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In Kentucky, Senate primaries preview November

May 18, 2014

FRANKLIN, Kentucky (AP) — In one of the country’s most expensive and contentious Senate races, Democrat Alison Lundergan Grimes, Kentucky’s secretary of state, and Republican Sen. Mitch McConnell, the Senate Minority Leader, both hold big leads over their opponents in Tuesday’s primary contests, a dress rehearsal for November’s showdown in a key race that could determine control of the Senate and the fate of President Barack Obama’s agenda in the last two years of his second term.

The Kentucky race is among a dozen nationally that will help determine control of the Senate. Republicans need to gain just six seats to claim a majority and they cannot afford to lose the Kentucky seat they now hold — one of the few opportunities for a Democratic pickup. Polls show McConnell and Grimes in a dead heat.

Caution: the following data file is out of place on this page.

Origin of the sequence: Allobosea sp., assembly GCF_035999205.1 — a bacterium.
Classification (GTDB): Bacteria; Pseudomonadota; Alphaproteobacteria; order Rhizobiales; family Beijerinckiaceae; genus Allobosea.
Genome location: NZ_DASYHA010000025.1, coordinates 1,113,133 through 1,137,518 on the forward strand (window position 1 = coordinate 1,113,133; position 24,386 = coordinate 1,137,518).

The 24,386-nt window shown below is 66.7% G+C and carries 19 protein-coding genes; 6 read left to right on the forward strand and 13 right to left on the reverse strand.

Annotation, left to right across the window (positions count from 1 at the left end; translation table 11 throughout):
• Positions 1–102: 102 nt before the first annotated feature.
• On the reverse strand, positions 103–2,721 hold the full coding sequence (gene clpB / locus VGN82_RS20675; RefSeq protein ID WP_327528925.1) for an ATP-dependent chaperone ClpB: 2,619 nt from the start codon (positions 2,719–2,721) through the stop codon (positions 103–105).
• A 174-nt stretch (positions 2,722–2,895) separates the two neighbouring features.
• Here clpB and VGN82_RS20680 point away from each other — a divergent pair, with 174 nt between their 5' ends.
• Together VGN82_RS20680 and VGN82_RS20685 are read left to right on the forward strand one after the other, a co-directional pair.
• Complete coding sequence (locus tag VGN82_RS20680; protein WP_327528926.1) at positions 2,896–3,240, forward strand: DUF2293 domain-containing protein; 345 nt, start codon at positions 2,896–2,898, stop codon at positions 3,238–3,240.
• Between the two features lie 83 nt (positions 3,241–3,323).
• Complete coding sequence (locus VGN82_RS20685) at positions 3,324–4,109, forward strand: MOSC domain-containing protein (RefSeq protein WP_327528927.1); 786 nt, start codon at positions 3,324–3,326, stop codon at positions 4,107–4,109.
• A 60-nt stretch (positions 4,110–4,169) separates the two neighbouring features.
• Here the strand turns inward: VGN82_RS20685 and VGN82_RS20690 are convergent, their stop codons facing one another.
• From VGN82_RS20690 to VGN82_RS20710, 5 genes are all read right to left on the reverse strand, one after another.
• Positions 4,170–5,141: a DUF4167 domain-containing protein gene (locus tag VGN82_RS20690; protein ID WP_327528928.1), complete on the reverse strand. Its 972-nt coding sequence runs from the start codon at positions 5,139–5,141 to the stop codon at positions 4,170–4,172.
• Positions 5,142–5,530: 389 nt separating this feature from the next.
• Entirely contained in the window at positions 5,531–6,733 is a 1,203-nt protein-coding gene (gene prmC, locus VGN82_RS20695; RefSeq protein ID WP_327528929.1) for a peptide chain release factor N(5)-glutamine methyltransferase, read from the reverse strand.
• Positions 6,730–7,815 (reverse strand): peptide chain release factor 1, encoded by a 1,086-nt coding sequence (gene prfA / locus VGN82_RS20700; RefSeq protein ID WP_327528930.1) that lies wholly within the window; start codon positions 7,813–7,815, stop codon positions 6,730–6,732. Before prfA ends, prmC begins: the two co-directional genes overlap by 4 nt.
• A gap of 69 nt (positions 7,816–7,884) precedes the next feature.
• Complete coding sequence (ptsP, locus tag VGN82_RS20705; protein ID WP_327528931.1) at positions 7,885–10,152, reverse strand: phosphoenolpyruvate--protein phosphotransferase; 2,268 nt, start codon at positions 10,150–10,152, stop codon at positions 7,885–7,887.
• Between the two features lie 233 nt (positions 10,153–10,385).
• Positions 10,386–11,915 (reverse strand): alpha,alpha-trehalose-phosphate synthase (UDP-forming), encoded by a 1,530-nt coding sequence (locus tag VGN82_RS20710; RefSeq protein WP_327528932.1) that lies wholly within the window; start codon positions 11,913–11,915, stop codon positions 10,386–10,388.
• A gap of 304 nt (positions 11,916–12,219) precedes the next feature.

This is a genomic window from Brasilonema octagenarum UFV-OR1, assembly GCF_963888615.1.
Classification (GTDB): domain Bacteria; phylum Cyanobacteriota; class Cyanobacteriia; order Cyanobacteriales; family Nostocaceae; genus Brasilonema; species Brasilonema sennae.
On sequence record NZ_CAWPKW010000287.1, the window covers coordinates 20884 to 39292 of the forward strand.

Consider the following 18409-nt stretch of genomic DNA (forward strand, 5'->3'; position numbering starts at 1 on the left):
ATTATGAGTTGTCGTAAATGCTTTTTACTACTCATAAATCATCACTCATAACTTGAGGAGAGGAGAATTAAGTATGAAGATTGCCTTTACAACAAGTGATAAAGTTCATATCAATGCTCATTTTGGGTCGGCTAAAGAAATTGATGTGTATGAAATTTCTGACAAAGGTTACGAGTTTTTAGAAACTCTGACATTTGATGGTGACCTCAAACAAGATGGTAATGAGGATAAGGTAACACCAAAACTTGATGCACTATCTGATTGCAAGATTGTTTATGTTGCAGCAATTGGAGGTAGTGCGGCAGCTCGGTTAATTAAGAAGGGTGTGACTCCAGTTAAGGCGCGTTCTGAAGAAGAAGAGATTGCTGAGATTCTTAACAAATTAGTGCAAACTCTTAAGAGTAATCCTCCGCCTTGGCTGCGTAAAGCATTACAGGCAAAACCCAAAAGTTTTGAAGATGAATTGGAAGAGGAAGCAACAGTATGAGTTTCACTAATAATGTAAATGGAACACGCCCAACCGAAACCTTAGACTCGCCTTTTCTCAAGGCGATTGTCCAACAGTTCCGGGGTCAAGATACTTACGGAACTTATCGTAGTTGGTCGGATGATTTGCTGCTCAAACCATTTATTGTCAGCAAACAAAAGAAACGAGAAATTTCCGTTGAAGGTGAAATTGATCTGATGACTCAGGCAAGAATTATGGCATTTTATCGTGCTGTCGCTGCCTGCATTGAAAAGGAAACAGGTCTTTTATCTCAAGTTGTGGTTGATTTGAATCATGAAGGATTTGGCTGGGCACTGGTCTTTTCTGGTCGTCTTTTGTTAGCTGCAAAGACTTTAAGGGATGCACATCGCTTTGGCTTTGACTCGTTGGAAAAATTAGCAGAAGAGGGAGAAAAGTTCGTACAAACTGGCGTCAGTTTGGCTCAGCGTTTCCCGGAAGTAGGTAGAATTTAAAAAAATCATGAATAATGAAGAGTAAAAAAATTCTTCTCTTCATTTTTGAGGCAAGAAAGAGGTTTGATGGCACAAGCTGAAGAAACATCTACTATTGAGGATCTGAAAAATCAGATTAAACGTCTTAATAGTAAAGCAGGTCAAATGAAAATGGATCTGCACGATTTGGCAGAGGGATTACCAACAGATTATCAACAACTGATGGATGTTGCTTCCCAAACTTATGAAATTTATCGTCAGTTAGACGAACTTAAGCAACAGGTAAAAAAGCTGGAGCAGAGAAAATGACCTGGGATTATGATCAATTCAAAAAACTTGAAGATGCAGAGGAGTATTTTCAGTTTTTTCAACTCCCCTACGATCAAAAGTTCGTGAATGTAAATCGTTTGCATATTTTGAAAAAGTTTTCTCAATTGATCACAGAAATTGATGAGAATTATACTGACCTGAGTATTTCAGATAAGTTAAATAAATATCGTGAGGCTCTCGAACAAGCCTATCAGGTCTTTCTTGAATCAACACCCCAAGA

A McConnell win could help swing control of the Senate to the Republicans, setting up two years of intense fighting on the future of the nation’s health care law — Obama’s signature legislative achievement. A Democratic win would topple a 30-year Republican incumbent and Senate leader.

Grimes and McConnell have already raised a combined $19 million in the two years leading up to Tuesday’s primary elections.

On Saturday, Grimes and McConnell were both campaigning near the town of Franklin.

McConnell told a group of about 30 people at the Tanglewood Farms Market & Deli that the Kentucky Senate race was a microcosm of the national political discussion.